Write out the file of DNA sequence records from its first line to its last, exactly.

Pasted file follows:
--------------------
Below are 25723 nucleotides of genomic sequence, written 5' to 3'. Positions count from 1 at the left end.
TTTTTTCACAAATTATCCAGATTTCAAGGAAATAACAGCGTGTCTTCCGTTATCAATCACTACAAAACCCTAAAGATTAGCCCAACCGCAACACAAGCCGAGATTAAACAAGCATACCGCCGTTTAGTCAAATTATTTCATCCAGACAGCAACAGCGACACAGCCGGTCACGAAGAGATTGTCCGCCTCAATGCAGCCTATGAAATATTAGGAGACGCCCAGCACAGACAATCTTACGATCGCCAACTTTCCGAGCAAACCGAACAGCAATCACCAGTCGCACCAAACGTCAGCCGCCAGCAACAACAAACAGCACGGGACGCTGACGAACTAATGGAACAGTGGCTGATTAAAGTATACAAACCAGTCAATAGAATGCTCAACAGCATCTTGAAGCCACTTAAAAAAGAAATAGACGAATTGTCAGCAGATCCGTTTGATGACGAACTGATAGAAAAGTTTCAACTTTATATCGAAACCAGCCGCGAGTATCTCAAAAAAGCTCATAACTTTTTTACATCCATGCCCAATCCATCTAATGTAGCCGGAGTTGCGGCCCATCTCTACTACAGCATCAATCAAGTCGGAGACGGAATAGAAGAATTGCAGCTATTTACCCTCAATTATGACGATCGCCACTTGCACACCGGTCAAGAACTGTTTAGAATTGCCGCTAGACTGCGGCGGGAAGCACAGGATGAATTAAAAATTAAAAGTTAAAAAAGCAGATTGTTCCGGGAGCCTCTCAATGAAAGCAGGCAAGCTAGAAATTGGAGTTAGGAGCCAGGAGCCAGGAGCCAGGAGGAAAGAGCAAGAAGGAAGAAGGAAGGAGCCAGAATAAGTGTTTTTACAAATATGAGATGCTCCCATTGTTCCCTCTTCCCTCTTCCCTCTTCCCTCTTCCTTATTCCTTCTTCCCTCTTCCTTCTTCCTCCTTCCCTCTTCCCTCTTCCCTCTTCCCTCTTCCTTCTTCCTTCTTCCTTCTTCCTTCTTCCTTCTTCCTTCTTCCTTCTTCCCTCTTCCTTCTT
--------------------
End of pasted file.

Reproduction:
Below are 25723 nucleotides of genomic sequence, written 5' to 3'. Positions count from 1 at the left end.
TTTTTTCACAAATTATCCAGATTTCAAGGAAATAACAGCGTGTCTTCCGTTATCAATCACTACAAAACCCTAAAGATTAGCCCAACCGCAACACAAGCCGAGATTAAACAAGCATACCGCCGTTTAGTCAAATTATTTCATCCAGACAGCAACAGCGACACAGCCGGTCACGAAGAGATTGTCCGCCTCAATGCAGCCTATGAAATATTAGGAGACGCCCAGCACAGACAATCTTACGATCGCCAACTTTCCGAGCAAACCGAACAGCAATCACCAGTCGCACCAAACGTCAGCCGCCAGCAACAACAAACAGCACGGGACGCTGACGAACTAATGGAACAGTGGCTGATTAAAGTATACAAACCAGTCAATAGAATGCTCAACAGCATCTTGAAGCCACTTAAAAAAGAAATAGACGAATTGTCAGCAGATCCGTTTGATGACGAACTGATAGAAAAGTTTCAACTTTATATCGAAACCAGCCGCGAGTATCTCAAAAAAGCTCATAACTTTTTTACATCCATGCCCAATCCATCTAATGTAGCCGGAGTTGCGGCCCATCTCTACTACAGCATCAATCAAGTCGGAGACGGAATAGAAGAATTGCAGCTATTTACCCTCAATTATGACGATCGCCACTTGCACACCGGTCAAGAACTGTTTAGAATTGCCGCTAGACTGCGGCGGGAAGCACAGGATGAATTAAAAATTAAAAGTTAAAAAAGCAGATTGTTCCGGGAGCCTCTCAATGAAAGCAGGCAAGCTAGAAATTGGAGTTAGGAGCCAGGAGCCAGGAGCCAGGAGGAAAGAGCAAGAAGGAAGAAGGAAGGAGCCAGAATAAGTGTTTTTACAAATATGAGATGCTCCCATTGTTCCCTCTTCCCTCTTCCCTCTTCCCTCTTCCTTATTCCTTCTTCCCTCTTCCTTCTTCCTCCTTCCCTCTTCCCTCTTCCCTCTTCCCTCTTCCTTCTTCCTTCTTCCTTCTTCCTTCTTCCTTCTTCCTTCTTCCTTCTTCCCTCTTCCTTCTT